Dwarka water crisis: SC directs Haryana to continue supply of water to Delhi
Over 3.5 million Dwarka residents in the capital were in for a relief as the Supreme Court on Wednesday directed the Haryana government to continue supply of 719 cusecs of water to Delhi through the Munak-Haiderpur canal. It would ensure adequate water supply to a defunct treatment plant in the sub-city.delhi Updated: Dec 11, 2014 10:30 IST
Over 3.5 million Dwarka residents in the capital were in for a relief as the Supreme Court on Wednesday directed the Haryana government to continue supply of 719 cusecs of water to Delhi through the Munak-Haiderpur canal. It would ensure adequate water supply to a defunct treatment plant in the sub-city.
“The residents of Dwarka are not getting drinking water. Either they have to migrate to other places or starve to death. The two judges (high court) have done it for a good cause. This water does not belong to you (Haryana).
It flows through your state. You can’t say that because there is no agreement, I will not supply water,” observed a bench headed by Chief Justice HL Dattu when Haryana government counsel said the direction was likely to disrupt water supply to residents of Gurgaon.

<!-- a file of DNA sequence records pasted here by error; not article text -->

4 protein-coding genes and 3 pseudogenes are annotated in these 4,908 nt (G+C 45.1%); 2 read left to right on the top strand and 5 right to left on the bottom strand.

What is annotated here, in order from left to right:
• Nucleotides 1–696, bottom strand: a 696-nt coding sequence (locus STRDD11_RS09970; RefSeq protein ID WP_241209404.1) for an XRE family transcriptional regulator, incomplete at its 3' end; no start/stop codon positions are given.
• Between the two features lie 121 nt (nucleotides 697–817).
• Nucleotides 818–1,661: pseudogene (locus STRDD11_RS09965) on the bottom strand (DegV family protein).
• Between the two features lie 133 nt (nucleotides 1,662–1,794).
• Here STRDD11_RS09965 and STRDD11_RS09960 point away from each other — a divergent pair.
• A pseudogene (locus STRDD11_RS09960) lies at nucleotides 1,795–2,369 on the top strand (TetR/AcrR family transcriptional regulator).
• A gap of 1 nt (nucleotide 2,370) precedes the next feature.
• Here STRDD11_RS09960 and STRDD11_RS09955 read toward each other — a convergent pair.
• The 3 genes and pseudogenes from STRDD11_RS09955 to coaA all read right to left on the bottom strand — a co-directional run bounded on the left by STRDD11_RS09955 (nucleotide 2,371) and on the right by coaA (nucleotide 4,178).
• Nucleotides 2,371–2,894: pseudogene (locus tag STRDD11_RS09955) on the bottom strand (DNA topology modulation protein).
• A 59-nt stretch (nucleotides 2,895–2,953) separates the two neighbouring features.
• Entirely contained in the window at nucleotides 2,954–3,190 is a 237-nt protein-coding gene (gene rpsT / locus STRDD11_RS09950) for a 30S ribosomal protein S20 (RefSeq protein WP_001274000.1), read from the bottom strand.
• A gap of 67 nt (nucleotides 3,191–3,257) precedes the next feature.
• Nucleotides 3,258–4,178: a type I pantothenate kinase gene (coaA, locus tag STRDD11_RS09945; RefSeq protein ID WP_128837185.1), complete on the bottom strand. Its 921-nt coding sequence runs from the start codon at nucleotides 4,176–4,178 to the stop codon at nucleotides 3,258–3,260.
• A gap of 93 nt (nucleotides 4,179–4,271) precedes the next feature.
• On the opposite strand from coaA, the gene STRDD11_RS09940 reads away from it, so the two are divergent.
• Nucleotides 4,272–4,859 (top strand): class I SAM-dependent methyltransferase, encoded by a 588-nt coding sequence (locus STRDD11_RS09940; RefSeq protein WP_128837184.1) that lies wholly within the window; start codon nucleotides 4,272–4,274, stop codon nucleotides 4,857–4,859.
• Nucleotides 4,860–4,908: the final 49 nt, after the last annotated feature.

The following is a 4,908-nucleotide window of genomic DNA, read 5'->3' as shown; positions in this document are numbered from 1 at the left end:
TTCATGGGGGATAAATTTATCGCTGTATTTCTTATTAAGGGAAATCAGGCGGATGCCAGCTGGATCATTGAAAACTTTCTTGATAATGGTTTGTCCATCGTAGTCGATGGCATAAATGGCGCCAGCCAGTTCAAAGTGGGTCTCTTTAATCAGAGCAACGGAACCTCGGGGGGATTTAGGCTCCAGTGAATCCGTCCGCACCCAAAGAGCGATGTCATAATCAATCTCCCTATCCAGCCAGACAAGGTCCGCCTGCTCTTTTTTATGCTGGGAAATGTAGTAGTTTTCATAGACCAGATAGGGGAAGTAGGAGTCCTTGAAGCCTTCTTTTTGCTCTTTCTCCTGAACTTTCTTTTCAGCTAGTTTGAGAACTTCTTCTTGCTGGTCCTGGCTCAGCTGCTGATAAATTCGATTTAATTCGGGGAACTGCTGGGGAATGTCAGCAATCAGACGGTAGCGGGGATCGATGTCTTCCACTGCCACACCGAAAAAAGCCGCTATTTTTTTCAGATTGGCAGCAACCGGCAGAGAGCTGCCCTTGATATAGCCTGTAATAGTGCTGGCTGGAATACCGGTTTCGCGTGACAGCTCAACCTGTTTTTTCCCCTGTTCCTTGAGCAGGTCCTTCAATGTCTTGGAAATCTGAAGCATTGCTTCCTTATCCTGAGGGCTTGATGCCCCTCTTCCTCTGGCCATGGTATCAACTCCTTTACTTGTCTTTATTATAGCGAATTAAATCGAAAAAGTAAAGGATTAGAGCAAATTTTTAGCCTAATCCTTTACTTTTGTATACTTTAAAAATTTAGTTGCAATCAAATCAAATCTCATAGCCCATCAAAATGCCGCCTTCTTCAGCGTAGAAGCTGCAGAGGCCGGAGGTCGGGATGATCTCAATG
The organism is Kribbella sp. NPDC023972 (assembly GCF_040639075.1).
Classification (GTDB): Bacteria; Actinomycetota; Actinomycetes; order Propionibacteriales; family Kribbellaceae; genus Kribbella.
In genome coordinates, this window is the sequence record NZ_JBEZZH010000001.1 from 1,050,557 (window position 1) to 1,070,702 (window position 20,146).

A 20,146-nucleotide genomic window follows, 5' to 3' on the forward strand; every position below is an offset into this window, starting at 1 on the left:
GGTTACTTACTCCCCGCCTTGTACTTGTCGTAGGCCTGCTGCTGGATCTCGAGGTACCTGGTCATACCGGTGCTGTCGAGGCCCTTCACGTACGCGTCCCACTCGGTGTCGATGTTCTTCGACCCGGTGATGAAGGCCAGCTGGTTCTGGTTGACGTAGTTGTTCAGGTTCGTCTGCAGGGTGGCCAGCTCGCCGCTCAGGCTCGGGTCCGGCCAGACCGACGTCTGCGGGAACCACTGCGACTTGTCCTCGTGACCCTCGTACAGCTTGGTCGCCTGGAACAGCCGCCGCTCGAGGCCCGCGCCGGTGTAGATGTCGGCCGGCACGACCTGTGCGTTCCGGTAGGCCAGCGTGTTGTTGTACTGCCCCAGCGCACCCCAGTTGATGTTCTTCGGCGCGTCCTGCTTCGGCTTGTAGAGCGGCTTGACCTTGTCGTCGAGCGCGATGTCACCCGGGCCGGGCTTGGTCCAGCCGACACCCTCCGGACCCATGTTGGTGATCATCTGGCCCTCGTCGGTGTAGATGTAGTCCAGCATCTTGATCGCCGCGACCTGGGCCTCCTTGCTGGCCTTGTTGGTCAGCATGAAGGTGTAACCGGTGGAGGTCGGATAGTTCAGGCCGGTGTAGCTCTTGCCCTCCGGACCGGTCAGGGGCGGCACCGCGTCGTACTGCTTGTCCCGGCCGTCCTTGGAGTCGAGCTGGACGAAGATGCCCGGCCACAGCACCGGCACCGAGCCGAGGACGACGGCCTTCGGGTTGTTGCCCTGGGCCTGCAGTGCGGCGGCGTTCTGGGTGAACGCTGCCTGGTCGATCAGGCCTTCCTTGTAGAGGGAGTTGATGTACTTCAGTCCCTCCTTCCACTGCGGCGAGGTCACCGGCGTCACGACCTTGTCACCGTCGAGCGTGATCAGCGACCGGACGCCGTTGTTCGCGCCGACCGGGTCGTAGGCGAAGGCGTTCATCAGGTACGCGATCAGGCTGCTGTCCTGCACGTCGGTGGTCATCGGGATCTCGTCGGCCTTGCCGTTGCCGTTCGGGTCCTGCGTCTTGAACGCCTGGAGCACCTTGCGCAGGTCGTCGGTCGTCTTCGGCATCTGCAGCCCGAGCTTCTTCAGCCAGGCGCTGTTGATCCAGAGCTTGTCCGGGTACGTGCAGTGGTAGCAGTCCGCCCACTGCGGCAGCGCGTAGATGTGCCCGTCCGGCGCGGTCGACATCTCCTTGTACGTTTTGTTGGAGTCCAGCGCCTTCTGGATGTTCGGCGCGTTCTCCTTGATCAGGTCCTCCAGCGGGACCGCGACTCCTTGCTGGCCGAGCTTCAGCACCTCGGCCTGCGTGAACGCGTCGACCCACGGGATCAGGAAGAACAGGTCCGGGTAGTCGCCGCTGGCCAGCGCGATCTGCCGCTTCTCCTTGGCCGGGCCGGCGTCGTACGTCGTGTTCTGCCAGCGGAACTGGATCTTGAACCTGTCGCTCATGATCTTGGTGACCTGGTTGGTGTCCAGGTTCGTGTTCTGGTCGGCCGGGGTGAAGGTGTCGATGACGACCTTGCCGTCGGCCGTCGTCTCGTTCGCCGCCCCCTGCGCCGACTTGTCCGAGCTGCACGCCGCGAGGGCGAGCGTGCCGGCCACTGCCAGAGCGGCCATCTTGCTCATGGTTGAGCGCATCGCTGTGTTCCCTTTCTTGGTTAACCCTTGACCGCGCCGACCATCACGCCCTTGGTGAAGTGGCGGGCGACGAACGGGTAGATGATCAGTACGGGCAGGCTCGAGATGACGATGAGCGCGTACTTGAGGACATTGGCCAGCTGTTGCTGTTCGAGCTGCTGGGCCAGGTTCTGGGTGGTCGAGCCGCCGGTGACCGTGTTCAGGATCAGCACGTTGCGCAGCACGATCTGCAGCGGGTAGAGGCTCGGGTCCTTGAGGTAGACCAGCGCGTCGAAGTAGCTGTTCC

The bench did not stay the Delhi high court order and said it was a human problem to be solved through negotiations between Haryana and Delhi governments.
Putting forth its arguments, Haryana government submitted the two HC judges “in their ambition had passed an order, which was beyond the scope of the agreement between the two states”. Senior counsel Altaf Ahmad said the interim order disregarded the agreement and obligations.
The CJI shot back: “Our judges are not ambitious. They have passed an order in their desire to help the water-starved people of Dwarka. Let us support them. They have said so much water was being wasted and the same could be supplied to Dwarka.”
After the order, Haryana will have to supply water to the Munak canal, which feeds Dwarka Raw Water Pump House, lying unused for want of water. On November 27, the HC gave two weeks to the Delhi Jal Board (DJB) to complete the work on connecting the canal to the plant.
Dwarka requires about 17.5 million gallons (MGD) of water (equivalent to about four million buckets) daily. Once operational, the plant will have a capacity of about 40 MGD per day and supply potable water to the suburb that sources 80% of its water needs from private players due to acute shortages.
Until now, Haryana supplied water through an older unlined canal that didn’t serve the Dwarka plant and resulted in 50% wastage, a loss of about 95 MGD (or the volume of 144 Olympics swimming pools) everyday.
The Munak career-lined canal (CLC) has a layer of concrete to stop such wastage. The extra water saved will also benefit other plants based around the Munak CLC, including Bawana, Nangloi, Okhla and Haiderpur.